Only Pol Pot's Cambodia and Rwanda in 1994, perhaps, have gone through such massive and profound human suffering in the post-World War II era. Such crimes presuppose some planning. But the TNI officers did not imitate Pol Pot's style of meticulously registering victims, nor did they have the ability to plan modern mass extermination as the German Nazi officers did before the Holocaust.

Instead, they hid behind the New York May 1999 Agreement on East Timor's "popular consultation" which assured that the police (then part of TNI) would safeguard security. But, in reality, they were planning, training and equipping the militias for use as a proxy to ensure the victory of the proautonomy camp and, if this failed, to eliminate the proindependence forces and to enact mass deportation and destruction.

The days leading to the ballot and the mayhem -- as this writer witnessed -- were supposed to be the moments of liberation as the independence option was expected to win, yet East Timor instead became a "republic of fear". The moment the people won their freedom, they had to flee, hide or seek protection.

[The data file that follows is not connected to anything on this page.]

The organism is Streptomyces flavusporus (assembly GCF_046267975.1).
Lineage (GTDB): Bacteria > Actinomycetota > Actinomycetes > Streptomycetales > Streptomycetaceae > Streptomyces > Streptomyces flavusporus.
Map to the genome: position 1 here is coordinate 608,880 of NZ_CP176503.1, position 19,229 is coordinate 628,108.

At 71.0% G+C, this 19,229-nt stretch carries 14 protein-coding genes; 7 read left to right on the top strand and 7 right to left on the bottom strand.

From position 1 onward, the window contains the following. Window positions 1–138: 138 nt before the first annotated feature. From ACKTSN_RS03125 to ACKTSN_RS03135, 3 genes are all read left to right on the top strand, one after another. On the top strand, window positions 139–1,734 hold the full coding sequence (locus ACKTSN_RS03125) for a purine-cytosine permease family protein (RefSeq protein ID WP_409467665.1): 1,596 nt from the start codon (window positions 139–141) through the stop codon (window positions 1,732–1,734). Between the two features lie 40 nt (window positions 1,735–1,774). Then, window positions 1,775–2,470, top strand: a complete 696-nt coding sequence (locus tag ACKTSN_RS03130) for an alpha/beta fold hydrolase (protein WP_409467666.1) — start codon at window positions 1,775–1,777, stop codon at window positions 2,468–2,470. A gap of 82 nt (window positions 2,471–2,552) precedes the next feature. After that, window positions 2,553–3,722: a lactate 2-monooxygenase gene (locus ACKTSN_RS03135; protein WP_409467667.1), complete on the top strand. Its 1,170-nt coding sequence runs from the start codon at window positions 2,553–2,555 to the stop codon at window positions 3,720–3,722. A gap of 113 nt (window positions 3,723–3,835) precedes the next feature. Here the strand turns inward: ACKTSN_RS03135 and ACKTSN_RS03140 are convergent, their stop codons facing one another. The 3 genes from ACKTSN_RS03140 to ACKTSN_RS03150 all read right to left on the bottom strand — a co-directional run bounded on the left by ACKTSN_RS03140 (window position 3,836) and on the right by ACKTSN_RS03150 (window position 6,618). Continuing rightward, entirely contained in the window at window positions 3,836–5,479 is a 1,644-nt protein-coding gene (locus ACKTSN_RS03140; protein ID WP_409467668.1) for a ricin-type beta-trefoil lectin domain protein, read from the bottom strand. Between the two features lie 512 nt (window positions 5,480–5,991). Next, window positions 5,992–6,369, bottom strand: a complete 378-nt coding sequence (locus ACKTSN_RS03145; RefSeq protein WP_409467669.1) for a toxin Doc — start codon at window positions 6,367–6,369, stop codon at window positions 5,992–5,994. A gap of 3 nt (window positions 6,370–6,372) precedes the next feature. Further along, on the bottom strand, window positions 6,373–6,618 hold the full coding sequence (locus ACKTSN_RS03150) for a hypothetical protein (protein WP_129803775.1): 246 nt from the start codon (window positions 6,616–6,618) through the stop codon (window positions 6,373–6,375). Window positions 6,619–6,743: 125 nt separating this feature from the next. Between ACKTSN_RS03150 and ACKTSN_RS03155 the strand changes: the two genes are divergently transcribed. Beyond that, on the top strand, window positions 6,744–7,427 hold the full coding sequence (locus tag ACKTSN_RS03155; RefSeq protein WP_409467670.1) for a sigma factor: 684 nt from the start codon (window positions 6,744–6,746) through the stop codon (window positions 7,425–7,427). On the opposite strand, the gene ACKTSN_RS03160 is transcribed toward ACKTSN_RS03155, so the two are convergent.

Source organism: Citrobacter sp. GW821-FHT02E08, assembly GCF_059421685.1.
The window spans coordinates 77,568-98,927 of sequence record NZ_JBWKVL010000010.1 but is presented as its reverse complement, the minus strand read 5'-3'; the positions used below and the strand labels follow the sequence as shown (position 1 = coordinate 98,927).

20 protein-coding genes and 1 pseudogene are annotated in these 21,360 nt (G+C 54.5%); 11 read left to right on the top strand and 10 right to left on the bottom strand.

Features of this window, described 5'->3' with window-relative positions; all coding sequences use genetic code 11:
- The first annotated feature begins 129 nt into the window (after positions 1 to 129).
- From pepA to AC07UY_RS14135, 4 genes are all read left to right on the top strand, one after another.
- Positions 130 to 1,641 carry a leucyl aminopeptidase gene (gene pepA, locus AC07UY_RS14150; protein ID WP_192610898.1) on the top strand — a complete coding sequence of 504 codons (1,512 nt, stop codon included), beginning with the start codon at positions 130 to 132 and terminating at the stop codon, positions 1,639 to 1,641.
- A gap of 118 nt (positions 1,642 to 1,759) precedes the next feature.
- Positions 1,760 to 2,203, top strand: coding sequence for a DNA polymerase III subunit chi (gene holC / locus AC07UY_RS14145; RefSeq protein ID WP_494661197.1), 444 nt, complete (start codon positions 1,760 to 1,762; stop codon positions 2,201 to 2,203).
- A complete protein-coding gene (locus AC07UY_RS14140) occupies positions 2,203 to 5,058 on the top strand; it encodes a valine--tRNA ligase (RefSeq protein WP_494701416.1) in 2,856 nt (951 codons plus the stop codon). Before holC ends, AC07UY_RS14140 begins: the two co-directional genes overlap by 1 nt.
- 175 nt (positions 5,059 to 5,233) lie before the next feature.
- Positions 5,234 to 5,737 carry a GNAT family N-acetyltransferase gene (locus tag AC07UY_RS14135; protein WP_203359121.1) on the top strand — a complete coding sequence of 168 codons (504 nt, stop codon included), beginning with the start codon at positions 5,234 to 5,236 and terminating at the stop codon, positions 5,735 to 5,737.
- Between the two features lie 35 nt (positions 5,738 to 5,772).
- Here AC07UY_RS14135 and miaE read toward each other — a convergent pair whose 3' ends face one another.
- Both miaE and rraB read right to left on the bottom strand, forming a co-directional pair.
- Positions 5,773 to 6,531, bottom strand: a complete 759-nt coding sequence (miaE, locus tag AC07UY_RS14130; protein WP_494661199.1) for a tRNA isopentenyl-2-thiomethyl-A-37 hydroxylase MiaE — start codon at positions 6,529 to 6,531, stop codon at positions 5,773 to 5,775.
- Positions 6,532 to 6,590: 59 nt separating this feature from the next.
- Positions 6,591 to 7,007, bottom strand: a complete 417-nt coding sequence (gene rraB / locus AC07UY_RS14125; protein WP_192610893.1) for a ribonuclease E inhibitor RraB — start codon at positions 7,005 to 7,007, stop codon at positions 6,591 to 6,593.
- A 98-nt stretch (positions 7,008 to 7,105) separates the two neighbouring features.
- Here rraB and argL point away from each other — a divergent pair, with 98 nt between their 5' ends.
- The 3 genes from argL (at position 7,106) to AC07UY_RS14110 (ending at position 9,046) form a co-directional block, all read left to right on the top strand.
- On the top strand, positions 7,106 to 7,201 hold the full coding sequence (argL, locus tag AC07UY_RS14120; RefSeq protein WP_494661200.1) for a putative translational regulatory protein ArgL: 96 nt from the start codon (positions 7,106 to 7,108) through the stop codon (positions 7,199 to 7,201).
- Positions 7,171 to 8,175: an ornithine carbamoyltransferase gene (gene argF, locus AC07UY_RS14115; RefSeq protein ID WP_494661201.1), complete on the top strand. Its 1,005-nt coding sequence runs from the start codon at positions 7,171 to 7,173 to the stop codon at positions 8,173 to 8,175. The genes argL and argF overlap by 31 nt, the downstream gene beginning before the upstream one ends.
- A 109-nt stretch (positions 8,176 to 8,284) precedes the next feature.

The Army's hegemony was felt, yet the militia run amok, resulting in an artificially generated and directed "anarchy". In the end, fear and madness kept people at home, at police stations or in churches, where many of them, unarmed, were slain or abducted by the militias the next day. Thus began the countrywide carnage, followed by the destruction and the deportations.

Dunn's investigation now confirms that the militias were given direct orders, targets, arms, money and drugs. His report reads: "There (was) a visible TNI participation (and) a total failure of the (police) to intervene to protect the citizens. It was the well-founded fear of TNI-militia force, that caused tens of thousands of Timorese to flee -- to mountain areas, where they were to endure food shortages, lack of medical treatment and other difficulties."